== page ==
Destressed: Teaching Nonprofits Self-care as a Capacity Building Tool
By Christina Ramos Palau, Director of Membership Services, Hispanic Federation
For some, the phrase “self-care” conjures images that include an incense-filled room and someone in a yoga pose engaged in a hypnotic hum of “Namaste” or “Ohm". It elicits eye-rolls for some. They scoff at the idea and assume that employees advocating for self-care lack ability or endurance. Many nonprofit professionals, however, increasingly understand that the opposite of self-care is “burnout,” and it can seriously affect productivity. Working in the nonprofit sector, one quickly learns practically everyone is under-resourced and under-staffed. In fact, a 2017 study of 614 human resources leaders indicated that 20-50% percent of employee turnover is due to burnout.
Christina Maslach, professor emerita of psychology at the UC-Berkeley, studied this phenomenon in the 1970s through a series of extensive interviews with employees in service organizations. She discovered that many of the symptoms of burnout overlap with the hallmarks of depression, including extreme fatigue, insomnia, loss of passion, and intensifying cynicism and negativity. Her research made clear that a lack of self-care could have serious health implications. At Hispanic Federation, we recognized this issue affected our member agencies, so we set out to see what we could do for them them to help mitigate the effects of stress and burnout.
A few years ago, Hispanic Federation established a professional development program, Entre Familia, which interprets as “within community,” to support nonprofits that serve communities of color. Attending no less than three workshops in the series was a mandate to the leadership and staff of organizations who were recipients of the Communities of Color Nonprofit Stabilization Fund grant. With support from the city of New York, Hispanic Federation promised to be a leader in providing the learning and to identify experts to address community need from practitioners who look like us and understand the cultural and socioeconomic struggle. We would essentially support professionals by sharpening their skillset. Since creating Entre Familia, we have provided workshops ranging from media training, event planning, fundraising, and more.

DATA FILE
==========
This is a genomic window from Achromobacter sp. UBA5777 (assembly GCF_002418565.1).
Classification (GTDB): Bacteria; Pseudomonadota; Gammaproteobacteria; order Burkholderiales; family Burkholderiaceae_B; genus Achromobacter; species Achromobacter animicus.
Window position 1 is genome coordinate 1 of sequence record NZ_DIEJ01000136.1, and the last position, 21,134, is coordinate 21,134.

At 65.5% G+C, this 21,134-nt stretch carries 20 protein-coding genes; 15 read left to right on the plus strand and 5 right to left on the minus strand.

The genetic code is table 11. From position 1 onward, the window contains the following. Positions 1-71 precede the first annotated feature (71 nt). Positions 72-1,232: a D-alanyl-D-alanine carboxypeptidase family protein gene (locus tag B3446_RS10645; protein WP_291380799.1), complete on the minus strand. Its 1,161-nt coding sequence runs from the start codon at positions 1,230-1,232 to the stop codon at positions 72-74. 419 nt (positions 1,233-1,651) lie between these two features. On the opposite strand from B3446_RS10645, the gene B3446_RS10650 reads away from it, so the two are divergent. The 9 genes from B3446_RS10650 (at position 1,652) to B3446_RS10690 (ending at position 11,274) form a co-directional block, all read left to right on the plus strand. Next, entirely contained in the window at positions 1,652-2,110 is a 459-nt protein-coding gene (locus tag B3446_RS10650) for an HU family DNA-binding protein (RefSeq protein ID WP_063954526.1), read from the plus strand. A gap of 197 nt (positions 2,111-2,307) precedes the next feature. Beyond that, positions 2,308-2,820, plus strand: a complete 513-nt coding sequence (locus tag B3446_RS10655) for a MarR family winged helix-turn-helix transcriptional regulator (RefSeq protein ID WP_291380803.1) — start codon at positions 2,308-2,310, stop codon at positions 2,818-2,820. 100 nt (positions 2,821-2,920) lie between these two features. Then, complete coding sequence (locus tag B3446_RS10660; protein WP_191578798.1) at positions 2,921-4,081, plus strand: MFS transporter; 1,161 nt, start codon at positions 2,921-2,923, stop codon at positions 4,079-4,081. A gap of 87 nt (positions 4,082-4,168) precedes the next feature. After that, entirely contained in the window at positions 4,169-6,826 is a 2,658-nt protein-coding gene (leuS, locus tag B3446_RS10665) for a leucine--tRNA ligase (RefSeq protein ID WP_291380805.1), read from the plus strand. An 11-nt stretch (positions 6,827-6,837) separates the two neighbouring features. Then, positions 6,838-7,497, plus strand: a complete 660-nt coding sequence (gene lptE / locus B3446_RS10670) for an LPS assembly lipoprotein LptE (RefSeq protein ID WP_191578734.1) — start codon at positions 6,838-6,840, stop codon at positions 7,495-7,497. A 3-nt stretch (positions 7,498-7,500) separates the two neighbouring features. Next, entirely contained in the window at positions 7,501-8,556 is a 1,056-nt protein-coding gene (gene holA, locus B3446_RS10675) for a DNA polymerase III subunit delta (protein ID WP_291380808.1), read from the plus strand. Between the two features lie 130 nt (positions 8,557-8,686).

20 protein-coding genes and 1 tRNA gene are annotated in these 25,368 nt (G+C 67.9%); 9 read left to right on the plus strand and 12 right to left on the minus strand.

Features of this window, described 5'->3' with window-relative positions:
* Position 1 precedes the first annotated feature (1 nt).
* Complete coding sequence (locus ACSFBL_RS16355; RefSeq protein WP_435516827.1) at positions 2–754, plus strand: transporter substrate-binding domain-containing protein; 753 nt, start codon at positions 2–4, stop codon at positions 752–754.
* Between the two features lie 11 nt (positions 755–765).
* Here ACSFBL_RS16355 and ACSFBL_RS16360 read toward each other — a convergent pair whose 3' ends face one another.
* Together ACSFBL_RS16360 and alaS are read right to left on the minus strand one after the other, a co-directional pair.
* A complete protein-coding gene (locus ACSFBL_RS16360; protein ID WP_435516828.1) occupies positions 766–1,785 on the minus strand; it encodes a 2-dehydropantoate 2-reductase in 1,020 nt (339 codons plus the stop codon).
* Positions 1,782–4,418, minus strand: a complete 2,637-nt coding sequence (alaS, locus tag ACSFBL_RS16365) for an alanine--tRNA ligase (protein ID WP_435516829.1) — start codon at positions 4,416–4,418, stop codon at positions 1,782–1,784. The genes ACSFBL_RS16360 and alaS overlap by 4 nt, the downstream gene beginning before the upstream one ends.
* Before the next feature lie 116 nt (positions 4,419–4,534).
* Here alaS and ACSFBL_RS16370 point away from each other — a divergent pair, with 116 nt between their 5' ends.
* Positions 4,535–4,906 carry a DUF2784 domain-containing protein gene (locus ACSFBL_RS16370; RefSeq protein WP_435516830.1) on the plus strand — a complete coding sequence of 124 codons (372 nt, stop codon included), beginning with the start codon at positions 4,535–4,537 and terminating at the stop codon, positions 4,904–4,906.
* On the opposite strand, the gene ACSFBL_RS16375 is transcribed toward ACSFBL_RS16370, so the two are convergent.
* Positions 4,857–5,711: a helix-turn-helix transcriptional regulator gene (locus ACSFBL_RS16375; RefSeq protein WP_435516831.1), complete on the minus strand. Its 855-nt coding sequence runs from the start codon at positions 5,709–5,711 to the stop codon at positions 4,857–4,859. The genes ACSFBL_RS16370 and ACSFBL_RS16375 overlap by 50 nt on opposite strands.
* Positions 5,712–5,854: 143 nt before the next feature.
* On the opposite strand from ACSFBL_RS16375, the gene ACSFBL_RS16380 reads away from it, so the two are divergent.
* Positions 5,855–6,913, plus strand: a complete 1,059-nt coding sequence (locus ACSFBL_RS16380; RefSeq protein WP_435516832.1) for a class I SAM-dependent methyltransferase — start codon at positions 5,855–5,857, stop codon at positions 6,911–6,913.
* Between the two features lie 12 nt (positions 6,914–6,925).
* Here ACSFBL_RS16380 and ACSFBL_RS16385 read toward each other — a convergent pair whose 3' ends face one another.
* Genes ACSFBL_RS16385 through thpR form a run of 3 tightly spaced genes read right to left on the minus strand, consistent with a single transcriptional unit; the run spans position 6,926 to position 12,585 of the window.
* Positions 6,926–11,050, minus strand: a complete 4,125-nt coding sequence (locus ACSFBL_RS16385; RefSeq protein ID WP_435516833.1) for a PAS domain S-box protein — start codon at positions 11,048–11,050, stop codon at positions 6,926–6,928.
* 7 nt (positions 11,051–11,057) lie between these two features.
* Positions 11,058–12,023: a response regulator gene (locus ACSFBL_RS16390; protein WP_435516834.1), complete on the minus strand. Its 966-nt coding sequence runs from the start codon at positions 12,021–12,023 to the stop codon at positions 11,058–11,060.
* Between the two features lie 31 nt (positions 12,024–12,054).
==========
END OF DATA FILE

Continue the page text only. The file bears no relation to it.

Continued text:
Getting back to “self-care,” the topic wasn’t initially embraced under our workshop offerings. Some held that workshops should correspond with increasing deliverables and resources. Luckily, we had the support of Rich Rivera of RR Consulting & Associates, a social worker turned organizational development consultant with 17 years of experience, who helped put together a dynamic and utile presentation.
Rivera’s session featured self-assessment and organizational assessment tools that attendees could tailor to their need. It provided examples for how to change the overtasking culture that is prevalent in the nonprofit sector. Some solutions called for a dedicated quiet space in the office, doing wellness check-ins with staff, or hosting informal walking meetings. Larger solutions, however, required a budgetary commitment and a shift in office culture.
The truth is, sacrificing one’s health in service of “la causa” does not align to the mission of equity and social change, in fact it’s counterproductive. We should be asking ourselves how we can support the individual to retain talent. It is essential for organizations to ensure they are building capacity in the right ways, which includes being attentive to what is happening within their own house, in the same ways they are attentive to what’s happening at City Hall, the State Capital, or on The Hill.
Hispanic Federation is deeply devoted to the Latino community, and while there is a great deal of work to be done, we are tackling “burnout” and several other important issues one workshop at a time. Our motto is “Taking Hispanic Causes to Heart”, but the reality is we take human causes to heart. Wellness is at the foundation of that mission.